Tips for Backyard Pool Safety
A backyard pool is the ultimate summer pastime, but it can be dangerous without safety precautions.
Drowning is a leading cause of injury and death in children, says the Government of Canada’s December 2021 Data Blog.
Most drownings (55%) happened in residential and public swimming pools with more than half (53%) of these cases involving children and infants aged four years and younger, says Data Blog.
Falling into swimming pools can be fatal for young children. Data Blog looks at databases covering approximately the previous 10 years. It found that “the leading cause of drowning-related hospitalizations was drowning while being in, or falling into, a swimming pool, representing 36% of records.”
The Lifesaving Society, an organization that works to prevent drowning and water-related injury through training programs, points out the dangers of backyard pools:
- Backyard pools are the most common place children under 5 drown.
- Drowning is silent and quick.
- Most backyard pools are too shallow for safe diving.
Backyard pool safety tips
Here are some backyard pool safety tips:
- Swimmers should enter feet first instead of diving.
- Have an emergency signal, safety equipment, and emergency procedures.
- Do not use drugs or alcohol around the pool.
- Have reaching or throwing assists, a first aid kit, and a phone.
- Hot tubs should not exceed 40 degrees Celsius.
- On-ground pools should be emptied when not in use and above-ground pools should have the steps removed.
- Take a Red Cross Swim course to learn how to prevent drownings and make safe rescues.
- Take a first aid course and enroll youth in a lifeguard course.
- Do not swim if there is thunder or lightning.
- Use sunscreen and cover up with light clothing and a hat.
Make sure children and pets are never in the pool unsupervised
Making sure there is always an adult present is one of the most important backyard pool safety rules you can follow.
- Always supervise children and pets when they are near the pool.
- Install a fence around the pool. The Canadian Red Cross recommends at least 1.2 m high. It should have a self-closing and self-latching gate and should abide by local bylaws.
- Use a pool alarm that alerts you if a child or pet falls in the pool.
- Cover your pool with a safety cover when it is not being used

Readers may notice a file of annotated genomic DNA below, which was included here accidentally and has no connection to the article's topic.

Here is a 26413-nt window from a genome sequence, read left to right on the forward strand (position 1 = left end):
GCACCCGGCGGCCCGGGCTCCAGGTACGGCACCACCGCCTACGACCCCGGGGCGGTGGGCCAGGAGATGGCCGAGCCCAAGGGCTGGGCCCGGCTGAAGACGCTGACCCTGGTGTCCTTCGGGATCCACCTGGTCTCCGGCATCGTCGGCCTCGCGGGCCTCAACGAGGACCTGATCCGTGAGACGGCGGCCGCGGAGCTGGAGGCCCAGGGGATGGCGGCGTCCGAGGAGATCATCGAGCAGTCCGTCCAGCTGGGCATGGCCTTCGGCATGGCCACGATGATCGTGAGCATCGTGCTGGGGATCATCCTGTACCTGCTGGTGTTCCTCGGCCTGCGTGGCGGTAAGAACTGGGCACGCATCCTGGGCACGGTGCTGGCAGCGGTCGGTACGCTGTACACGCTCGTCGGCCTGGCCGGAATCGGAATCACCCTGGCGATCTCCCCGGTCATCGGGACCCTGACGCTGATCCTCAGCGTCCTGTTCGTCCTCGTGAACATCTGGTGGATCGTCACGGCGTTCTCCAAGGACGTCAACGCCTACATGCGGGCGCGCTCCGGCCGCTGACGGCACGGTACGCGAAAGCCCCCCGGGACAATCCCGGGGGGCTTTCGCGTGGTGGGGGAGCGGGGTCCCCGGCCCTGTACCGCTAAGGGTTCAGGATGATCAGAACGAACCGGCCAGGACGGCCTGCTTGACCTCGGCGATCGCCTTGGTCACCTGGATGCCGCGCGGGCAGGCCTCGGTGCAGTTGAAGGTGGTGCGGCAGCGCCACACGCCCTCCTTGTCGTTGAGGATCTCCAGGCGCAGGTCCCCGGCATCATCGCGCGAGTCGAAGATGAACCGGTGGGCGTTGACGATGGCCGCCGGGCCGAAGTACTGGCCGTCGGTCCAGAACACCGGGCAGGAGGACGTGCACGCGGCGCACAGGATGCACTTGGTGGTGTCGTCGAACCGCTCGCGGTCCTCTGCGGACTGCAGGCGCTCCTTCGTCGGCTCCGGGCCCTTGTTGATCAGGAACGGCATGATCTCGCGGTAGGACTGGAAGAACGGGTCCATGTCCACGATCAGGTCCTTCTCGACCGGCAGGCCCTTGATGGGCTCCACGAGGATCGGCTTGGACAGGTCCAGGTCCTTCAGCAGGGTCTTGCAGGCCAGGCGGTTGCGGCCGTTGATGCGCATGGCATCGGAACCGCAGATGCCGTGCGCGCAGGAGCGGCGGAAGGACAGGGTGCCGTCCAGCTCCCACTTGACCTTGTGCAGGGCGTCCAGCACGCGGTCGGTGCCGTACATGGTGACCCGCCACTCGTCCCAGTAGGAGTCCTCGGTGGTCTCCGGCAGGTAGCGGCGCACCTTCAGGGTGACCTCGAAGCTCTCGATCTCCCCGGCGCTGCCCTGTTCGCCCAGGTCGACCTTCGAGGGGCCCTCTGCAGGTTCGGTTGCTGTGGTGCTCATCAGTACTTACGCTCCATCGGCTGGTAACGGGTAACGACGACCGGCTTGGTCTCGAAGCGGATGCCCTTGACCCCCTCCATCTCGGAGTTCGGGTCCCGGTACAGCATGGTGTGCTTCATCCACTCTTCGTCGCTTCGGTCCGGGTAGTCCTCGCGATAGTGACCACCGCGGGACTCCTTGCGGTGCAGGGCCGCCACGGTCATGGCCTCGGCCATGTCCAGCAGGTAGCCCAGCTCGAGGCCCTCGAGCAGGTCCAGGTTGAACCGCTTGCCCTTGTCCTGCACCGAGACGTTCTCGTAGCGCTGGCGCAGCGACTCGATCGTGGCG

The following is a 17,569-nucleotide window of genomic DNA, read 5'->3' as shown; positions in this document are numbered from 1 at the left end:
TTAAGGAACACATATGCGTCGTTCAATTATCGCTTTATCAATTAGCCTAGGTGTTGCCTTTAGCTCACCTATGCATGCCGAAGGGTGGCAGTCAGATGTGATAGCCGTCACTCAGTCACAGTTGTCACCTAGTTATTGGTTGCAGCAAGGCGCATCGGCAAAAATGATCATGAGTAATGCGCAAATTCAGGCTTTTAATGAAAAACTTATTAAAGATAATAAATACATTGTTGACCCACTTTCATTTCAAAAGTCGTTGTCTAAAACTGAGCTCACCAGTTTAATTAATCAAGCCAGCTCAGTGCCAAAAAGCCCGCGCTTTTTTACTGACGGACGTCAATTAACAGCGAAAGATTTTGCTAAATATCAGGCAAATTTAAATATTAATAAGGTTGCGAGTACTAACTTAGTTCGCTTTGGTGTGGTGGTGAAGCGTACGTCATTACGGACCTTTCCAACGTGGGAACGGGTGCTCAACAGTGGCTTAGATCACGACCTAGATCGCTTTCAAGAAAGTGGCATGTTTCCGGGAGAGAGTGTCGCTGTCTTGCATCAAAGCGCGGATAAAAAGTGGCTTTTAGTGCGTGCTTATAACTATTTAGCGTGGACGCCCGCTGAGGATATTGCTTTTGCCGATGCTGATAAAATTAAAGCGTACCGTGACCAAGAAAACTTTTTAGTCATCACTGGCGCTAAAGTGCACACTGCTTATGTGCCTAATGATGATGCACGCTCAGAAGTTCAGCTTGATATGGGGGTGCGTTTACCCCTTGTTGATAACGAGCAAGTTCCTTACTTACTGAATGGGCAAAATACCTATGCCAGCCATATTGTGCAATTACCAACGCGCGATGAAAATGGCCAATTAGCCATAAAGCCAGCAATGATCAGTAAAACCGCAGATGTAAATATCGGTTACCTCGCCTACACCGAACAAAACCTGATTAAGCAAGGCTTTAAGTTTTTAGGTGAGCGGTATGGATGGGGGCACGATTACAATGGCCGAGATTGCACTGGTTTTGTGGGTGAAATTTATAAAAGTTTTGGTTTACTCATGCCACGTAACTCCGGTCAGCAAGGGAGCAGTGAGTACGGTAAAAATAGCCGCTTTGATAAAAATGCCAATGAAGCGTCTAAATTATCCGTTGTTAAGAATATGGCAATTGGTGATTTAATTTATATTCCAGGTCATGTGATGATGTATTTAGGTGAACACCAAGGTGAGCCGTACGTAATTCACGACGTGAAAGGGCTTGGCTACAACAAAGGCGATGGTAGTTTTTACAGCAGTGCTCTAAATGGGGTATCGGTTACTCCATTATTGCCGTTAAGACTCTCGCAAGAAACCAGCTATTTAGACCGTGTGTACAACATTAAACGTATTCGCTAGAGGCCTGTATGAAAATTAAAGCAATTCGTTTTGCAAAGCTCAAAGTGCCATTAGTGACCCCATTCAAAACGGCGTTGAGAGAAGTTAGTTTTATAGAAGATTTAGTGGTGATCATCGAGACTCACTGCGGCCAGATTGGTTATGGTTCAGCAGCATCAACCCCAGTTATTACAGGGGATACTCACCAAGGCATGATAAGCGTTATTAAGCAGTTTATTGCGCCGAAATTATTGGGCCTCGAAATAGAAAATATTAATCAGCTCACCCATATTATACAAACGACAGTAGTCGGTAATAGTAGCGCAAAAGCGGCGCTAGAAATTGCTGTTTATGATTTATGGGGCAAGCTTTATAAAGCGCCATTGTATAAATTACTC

Teach kids how to swim
All children who will be near water should take swimming classes.
- Kids can take swimming lessons after their fourth birthday because this is when they become able to learn how to stay afloat.
- Younger children can splash around, kick their legs, blow bubbles, and start to float with you holding them.
- If you are not holding onto them, they should wear a life jacket, which is safer than flotation devices like water wings because it will not deflate.
- Teach children rules like staying in the shallow end of the pool.
Teach pets how to swim
Teaching your dog to swim is a little more difficult than teaching a child how to swim. Many people assume dogs are natural swimmers, but this depends on the dog and the breed and is far from the truth. Even if they are good swimmers, dogs can get stuck in the pool and become fatigued.
- Put a doggy life vest on your dog and encourage them to go in the water.
- Praise them for steps towards learning how to swim.
- Allow the life jacket to support them in a proper swimming position while they learn and eventually take it off so they can swim on their own.
- Teach your dog how to get out of the pool. You can do this by playing fetch and having them bring toys to you through the pool exit when you are out of the water.
- Do not let pets (or kids) drink pool water to prevent water intoxication, which is a bigger risk than chlorine consumption.
- Cats will probably not appreciate swimming lessons, but they can wear a life vest if they are near the pool.
- Add a small animal saving escape ramp to allow small wildlife to get out of the pool if they fall in.